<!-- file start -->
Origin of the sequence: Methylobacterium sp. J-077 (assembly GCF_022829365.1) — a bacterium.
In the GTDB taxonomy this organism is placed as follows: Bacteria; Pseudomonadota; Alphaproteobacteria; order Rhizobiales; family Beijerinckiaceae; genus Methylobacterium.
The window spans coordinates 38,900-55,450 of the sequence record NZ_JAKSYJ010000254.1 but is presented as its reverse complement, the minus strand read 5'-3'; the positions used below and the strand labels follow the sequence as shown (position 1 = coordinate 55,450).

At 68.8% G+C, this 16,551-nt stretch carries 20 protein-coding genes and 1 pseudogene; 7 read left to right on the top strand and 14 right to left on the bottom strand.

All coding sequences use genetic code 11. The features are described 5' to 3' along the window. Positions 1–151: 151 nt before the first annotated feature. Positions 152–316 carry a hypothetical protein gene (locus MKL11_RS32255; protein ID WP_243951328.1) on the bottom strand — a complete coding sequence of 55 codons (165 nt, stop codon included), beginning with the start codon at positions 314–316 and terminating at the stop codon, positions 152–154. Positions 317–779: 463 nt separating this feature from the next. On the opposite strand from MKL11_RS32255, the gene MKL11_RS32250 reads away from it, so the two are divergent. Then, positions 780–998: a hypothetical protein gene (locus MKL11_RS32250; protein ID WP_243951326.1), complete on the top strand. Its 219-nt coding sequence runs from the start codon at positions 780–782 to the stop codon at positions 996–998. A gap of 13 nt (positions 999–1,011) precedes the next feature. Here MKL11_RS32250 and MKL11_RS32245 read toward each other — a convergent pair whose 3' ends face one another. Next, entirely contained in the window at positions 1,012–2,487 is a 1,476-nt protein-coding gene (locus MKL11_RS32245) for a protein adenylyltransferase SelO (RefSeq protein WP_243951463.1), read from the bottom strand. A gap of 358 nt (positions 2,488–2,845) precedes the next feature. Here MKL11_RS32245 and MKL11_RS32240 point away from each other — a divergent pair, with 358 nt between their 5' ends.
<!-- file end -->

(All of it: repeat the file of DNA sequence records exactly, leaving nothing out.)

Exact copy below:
Origin of the sequence: Methylobacterium sp. J-077 (assembly GCF_022829365.1) — a bacterium.
In the GTDB taxonomy this organism is placed as follows: Bacteria; Pseudomonadota; Alphaproteobacteria; order Rhizobiales; family Beijerinckiaceae; genus Methylobacterium.
The window spans coordinates 38,900-55,450 of the sequence record NZ_JAKSYJ010000254.1 but is presented as its reverse complement, the minus strand read 5'-3'; the positions used below and the strand labels follow the sequence as shown (position 1 = coordinate 55,450).

At 68.8% G+C, this 16,551-nt stretch carries 20 protein-coding genes and 1 pseudogene; 7 read left to right on the top strand and 14 right to left on the bottom strand.

All coding sequences use genetic code 11. The features are described 5' to 3' along the window. Positions 1–151: 151 nt before the first annotated feature. Positions 152–316 carry a hypothetical protein gene (locus MKL11_RS32255; protein ID WP_243951328.1) on the bottom strand — a complete coding sequence of 55 codons (165 nt, stop codon included), beginning with the start codon at positions 314–316 and terminating at the stop codon, positions 152–154. Positions 317–779: 463 nt separating this feature from the next. On the opposite strand from MKL11_RS32255, the gene MKL11_RS32250 reads away from it, so the two are divergent. Then, positions 780–998: a hypothetical protein gene (locus MKL11_RS32250; protein ID WP_243951326.1), complete on the top strand. Its 219-nt coding sequence runs from the start codon at positions 780–782 to the stop codon at positions 996–998. A gap of 13 nt (positions 999–1,011) precedes the next feature. Here MKL11_RS32250 and MKL11_RS32245 read toward each other — a convergent pair whose 3' ends face one another. Next, entirely contained in the window at positions 1,012–2,487 is a 1,476-nt protein-coding gene (locus MKL11_RS32245) for a protein adenylyltransferase SelO (RefSeq protein WP_243951463.1), read from the bottom strand. A gap of 358 nt (positions 2,488–2,845) precedes the next feature. Here MKL11_RS32245 and MKL11_RS32240 point away from each other — a divergent pair, with 358 nt between their 5' ends.